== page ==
Taliban birthplace experiences horrible day as 3 blasts rattle Kandahar

09:18, April 27, 2010      

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Taliban birthplace in Afghanistan's southern Kandahar province experienced a terrified day on Monday as three explosions rocked the provincial capital Kandahar city and claimed the lives of at least two non-combatants.

In the first explosion, in precinct 4 of Kandahar city in the morning rush hour, apparently targeted the deputy police chief of the province Assadullah Shirzad.

Minutes later, another blast hit the same area.

The twin explosions claimed the lives of two civilians and injured two police constables, according to officials.

The third explosion occurred inside a garden outside the Kandahar city causing no loss of life, Shirzad said.

Kandahar, the birthplace of Taliban from where the insurgents emerged in 1994 and ruled 90 percent of the war-torn country until the collapse of their regime in late 2001, has been the scene of increasing militancy over the past five years.

Continued insurgency in Kandahar, the former spiritual capital of Taliban, has not only caused panic among the locals, but also prompted the United Nation to urge its employees to stay indoors as a precautionary measure.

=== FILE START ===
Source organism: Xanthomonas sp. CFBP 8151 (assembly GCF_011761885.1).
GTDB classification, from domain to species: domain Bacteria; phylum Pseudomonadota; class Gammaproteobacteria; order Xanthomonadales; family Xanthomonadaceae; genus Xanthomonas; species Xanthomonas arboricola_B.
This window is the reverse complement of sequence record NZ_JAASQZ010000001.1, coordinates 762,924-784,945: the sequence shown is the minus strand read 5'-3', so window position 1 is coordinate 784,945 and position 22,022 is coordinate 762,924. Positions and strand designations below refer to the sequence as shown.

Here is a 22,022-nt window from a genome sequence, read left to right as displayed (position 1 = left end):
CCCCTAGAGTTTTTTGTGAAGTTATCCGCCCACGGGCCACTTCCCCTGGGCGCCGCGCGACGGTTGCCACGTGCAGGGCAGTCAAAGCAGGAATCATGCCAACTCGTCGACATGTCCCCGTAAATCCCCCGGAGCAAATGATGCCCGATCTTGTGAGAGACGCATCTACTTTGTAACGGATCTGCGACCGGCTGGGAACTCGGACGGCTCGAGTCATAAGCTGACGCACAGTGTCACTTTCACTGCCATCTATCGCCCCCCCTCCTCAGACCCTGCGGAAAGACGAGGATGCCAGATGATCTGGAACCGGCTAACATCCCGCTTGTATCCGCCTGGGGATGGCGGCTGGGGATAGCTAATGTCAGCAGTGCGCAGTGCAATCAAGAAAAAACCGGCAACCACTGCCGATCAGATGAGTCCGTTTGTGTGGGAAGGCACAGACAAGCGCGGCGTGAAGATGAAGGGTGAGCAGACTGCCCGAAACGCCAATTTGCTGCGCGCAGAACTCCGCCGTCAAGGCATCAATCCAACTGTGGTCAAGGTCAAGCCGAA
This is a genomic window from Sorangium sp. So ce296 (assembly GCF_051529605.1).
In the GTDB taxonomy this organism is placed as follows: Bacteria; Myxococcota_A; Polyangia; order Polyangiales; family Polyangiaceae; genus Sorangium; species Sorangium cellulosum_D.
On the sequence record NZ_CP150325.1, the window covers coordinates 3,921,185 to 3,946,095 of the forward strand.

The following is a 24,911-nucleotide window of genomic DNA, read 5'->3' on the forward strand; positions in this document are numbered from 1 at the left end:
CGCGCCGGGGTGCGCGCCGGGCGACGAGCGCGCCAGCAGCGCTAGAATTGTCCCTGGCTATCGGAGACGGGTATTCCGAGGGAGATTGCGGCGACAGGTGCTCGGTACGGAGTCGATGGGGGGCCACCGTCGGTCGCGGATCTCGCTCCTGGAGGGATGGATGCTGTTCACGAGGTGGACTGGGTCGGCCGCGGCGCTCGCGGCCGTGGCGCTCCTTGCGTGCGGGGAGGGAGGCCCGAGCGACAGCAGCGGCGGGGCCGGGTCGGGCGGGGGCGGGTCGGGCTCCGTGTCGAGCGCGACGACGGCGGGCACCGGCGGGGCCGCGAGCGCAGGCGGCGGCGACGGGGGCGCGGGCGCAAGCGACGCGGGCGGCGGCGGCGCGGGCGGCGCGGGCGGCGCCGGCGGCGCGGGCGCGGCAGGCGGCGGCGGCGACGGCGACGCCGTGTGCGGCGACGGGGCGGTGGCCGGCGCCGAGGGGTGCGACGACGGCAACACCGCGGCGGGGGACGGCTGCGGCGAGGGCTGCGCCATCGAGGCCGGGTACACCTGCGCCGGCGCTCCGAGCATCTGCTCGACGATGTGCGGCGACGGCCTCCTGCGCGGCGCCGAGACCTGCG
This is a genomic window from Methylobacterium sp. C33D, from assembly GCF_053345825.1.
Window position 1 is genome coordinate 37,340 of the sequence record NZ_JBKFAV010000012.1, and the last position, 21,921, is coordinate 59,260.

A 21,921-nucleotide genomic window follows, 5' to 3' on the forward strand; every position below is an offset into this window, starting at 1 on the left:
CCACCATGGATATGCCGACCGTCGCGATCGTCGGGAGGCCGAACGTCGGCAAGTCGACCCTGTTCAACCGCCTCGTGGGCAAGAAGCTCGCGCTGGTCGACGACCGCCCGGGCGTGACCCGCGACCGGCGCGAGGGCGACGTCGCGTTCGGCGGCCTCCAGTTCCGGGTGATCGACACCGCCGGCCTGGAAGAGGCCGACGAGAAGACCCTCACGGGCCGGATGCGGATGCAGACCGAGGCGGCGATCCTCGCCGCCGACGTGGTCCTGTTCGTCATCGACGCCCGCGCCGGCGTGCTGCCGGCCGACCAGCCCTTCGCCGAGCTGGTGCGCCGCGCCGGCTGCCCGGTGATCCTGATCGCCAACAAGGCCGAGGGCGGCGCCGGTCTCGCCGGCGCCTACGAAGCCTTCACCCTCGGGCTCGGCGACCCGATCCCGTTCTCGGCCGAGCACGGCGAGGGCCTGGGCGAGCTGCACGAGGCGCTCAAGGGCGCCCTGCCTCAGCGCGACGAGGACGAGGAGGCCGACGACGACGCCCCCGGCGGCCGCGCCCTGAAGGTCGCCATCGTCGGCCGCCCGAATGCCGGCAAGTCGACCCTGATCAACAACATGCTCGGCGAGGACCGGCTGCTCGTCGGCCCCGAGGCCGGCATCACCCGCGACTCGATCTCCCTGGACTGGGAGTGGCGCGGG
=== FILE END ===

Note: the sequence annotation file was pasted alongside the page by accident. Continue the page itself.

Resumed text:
"We have asked our employees to stay at home and this decision is temporarily," the UN spokesman Dan McNorton told Xinhua.

Frequent security incidents and Taliban-linked militancy in Kandahar have claimed the lives of over a dozen people with majority of whom local officials over the past couple of weeks, prompting central government to mull security plan.

"After several terror attacks against government officials in Kandahar, a new security plan has been chalked out and would be implemented in the near future to ensure security there," Afghan President Hamid Karzai's chief spokesman Waheed Omar told a press conference on Sunday.

He also expressed optimism that the new security plan would curb militancy in Kandahar and ensure security for the people there.

Since the start of April, at least seven explosions including a donkey bomb have struck Kandahar, claiming the lives of some two dozen people mostly civilians.

The new impetus in militancy is seen amid military preparation to crack down on Taliban hideouts in Kandahar.

Afghan and NATO-led forces, according to military officials, have been devising a comprehensive plan to kick off an operation against Taliban fighters in their birthplace possibly in June.

Source: Xinhua


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